>With the Jones affair finally coming out the way we figured it would, it’s time to revisit an interesting statistical situation.
Since about 1990, when random out-of-competition testing was finally introduced in the wake of the Ben Johnson scandal, most women’s world records have not been seriously threatened. Within the next two years the eastern European totalitarian Communist regimes fell and their state-sponsored doping programs went with them. Prior to 1990, “doping control” was in name only; in practical terms drug use was basically not prohibited.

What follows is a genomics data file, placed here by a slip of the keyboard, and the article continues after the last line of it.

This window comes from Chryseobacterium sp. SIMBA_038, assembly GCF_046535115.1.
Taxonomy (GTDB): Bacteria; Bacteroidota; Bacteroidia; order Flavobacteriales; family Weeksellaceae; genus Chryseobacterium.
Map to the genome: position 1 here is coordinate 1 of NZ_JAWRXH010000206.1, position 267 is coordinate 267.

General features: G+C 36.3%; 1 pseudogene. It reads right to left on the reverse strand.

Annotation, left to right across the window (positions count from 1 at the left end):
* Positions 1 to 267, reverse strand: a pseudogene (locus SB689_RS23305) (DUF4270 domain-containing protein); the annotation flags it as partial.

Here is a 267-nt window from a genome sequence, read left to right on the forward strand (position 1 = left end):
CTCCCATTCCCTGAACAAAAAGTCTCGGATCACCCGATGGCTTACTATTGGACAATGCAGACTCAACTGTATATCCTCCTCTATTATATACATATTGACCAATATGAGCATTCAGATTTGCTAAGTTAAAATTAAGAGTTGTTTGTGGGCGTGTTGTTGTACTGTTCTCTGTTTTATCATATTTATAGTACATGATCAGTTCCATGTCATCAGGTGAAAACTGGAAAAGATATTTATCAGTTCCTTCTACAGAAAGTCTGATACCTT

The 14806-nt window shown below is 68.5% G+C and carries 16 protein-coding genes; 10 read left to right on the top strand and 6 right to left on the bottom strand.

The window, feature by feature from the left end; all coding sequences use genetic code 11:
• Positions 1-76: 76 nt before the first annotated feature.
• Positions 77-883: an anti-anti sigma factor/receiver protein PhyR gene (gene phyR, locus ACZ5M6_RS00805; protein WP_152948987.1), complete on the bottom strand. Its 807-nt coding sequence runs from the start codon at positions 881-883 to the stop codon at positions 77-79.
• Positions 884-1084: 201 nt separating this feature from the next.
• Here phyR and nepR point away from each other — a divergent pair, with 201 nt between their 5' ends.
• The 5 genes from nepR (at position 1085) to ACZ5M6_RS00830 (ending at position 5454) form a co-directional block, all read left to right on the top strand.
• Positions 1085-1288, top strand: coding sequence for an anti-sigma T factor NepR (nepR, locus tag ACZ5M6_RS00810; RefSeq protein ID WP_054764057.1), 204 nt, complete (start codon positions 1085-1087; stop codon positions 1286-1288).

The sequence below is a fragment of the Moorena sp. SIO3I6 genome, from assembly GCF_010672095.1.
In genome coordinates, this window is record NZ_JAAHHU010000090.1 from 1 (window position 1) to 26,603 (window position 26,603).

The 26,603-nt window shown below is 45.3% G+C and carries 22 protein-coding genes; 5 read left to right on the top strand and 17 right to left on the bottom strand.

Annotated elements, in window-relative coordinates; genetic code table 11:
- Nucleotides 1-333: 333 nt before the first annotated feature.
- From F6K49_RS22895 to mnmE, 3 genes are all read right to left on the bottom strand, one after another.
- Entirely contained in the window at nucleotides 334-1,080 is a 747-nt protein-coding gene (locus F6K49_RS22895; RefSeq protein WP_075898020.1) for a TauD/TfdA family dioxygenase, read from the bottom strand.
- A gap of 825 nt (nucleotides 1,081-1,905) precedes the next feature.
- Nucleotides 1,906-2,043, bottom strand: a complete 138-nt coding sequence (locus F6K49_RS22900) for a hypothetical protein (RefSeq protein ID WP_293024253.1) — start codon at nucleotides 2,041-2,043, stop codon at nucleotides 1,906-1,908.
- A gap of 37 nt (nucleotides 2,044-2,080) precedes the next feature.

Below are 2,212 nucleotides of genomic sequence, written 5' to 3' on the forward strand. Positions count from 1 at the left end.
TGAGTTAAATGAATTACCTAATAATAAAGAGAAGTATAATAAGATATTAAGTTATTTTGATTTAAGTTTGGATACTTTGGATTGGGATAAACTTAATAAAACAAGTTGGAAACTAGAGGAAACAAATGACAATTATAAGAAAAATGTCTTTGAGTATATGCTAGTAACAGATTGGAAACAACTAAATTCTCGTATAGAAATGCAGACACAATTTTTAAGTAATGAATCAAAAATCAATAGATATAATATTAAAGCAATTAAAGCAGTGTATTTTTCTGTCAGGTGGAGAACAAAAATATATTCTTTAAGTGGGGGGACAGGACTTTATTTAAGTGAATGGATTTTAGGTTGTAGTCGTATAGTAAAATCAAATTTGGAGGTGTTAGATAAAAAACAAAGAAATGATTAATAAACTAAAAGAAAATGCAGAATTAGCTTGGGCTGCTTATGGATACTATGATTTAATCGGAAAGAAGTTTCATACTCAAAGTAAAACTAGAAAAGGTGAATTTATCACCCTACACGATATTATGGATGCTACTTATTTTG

So a stat-head such as myself finds it useful to begin a new world record progression in 1992. To further make sense of what we have, I only use marks by athletes who have never been caught doping (and also ignore strange one-off results by Chinese athletes in 1993 and 1997). In the sprints, it’s a very interesting change. Here’s what I’ve got; if I accidentally include someone who has taken a “doping vacation”, please let me know and I’ll fix it.
|10.94||Carlette Guidry||USA||New York||6/14/1991|
That last time by Arron sticks out like a sore thumb. Her career second-best time, 10.81, was in the semis at the same meet (the 1998 European Championships). After that, her best is 10.85.
In short, be suspicious of anyone who can consistently run sub-10.8. Sherone Simpson has put up 10.87 and 10.82 this year; no red flags here.